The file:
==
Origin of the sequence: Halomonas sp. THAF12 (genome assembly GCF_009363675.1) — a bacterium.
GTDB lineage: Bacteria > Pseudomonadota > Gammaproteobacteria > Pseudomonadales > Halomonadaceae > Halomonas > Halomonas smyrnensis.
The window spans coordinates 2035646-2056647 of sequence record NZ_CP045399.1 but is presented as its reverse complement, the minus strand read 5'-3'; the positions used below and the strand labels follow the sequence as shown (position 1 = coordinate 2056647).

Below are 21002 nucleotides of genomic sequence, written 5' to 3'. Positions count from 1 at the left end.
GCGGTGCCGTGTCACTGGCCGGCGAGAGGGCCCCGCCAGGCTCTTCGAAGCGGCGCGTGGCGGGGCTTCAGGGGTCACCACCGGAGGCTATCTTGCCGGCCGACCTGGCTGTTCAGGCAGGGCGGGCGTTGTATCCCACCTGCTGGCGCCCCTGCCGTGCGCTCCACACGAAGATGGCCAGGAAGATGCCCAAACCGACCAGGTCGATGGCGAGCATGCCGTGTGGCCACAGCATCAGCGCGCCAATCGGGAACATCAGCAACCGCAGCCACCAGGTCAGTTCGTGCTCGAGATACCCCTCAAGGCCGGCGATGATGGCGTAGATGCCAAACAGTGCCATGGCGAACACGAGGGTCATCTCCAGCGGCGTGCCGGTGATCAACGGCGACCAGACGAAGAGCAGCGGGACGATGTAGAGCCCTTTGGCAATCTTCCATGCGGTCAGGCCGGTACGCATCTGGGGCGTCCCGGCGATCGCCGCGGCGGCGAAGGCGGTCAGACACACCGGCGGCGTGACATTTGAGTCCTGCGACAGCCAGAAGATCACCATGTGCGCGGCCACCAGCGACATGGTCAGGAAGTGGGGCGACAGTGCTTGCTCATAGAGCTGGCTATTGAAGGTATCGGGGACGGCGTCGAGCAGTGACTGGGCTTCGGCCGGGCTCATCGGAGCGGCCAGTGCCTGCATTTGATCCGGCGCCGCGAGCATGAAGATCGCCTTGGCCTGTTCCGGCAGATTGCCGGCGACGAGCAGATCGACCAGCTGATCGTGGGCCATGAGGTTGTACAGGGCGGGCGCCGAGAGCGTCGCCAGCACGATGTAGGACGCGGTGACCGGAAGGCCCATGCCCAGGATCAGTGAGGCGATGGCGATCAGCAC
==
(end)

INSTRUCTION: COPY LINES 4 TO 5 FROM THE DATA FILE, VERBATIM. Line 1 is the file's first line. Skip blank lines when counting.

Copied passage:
Below are 21002 nucleotides of genomic sequence, written 5' to 3'. Positions count from 1 at the left end.
GCGGTGCCGTGTCACTGGCCGGCGAGAGGGCCCCGCCAGGCTCTTCGAAGCGGCGCGTGGCGGGGCTTCAGGGGTCACCACCGGAGGCTATCTTGCCGGCCGACCTGGCTGTTCAGGCAGGGCGGGCGTTGTATCCCACCTGCTGGCGCCCCTGCCGTGCGCTCCACACGAAGATGGCCAGGAAGATGCCCAAACCGACCAGGTCGATGGCGAGCATGCCGTGTGGCCACAGCATCAGCGCGCCAATCGGGAACATCAGCAACCGCAGCCACCAGGTCAGTTCGTGCTCGAGATACCCCTCAAGGCCGGCGATGATGGCGTAGATGCCAAACAGTGCCATGGCGAACACGAGGGTCATCTCCAGCGGCGTGCCGGTGATCAACGGCGACCAGACGAAGAGCAGCGGGACGATGTAGAGCCCTTTGGCAATCTTCCATGCGGTCAGGCCGGTACGCATCTGGGGCGTCCCGGCGATCGCCGCGGCGGCGAAGGCGGTCAGACACACCGGCGGCGTGACATTTGAGTCCTGCGACAGCCAGAAGATCACCATGTGCGCGGCCACCAGCGACATGGTCAGGAAGTGGGGCGACAGTGCTTGCTCATAGAGCTGGCTATTGAAGGTATCGGGGACGGCGTCGAGCAGTGACTGGGCTTCGGCCGGGCTCATCGGAGCGGCCAGTGCCTGCATTTGATCCGGCGCCGCGAGCATGAAGATCGCCTTGGCCTGTTCCGGCAGATTGCCGGCGACGAGCAGATCGACCAGCTGATCGTGGGCCATGAGGTTGTACAGGGCGGGCGCCGAGAGCGTCGCCAGCACGATGTAGGACGCGGTGACCGGAAGGCCCATGCCCAGGATCAGTGAGGCGATGGCGATCAGCAC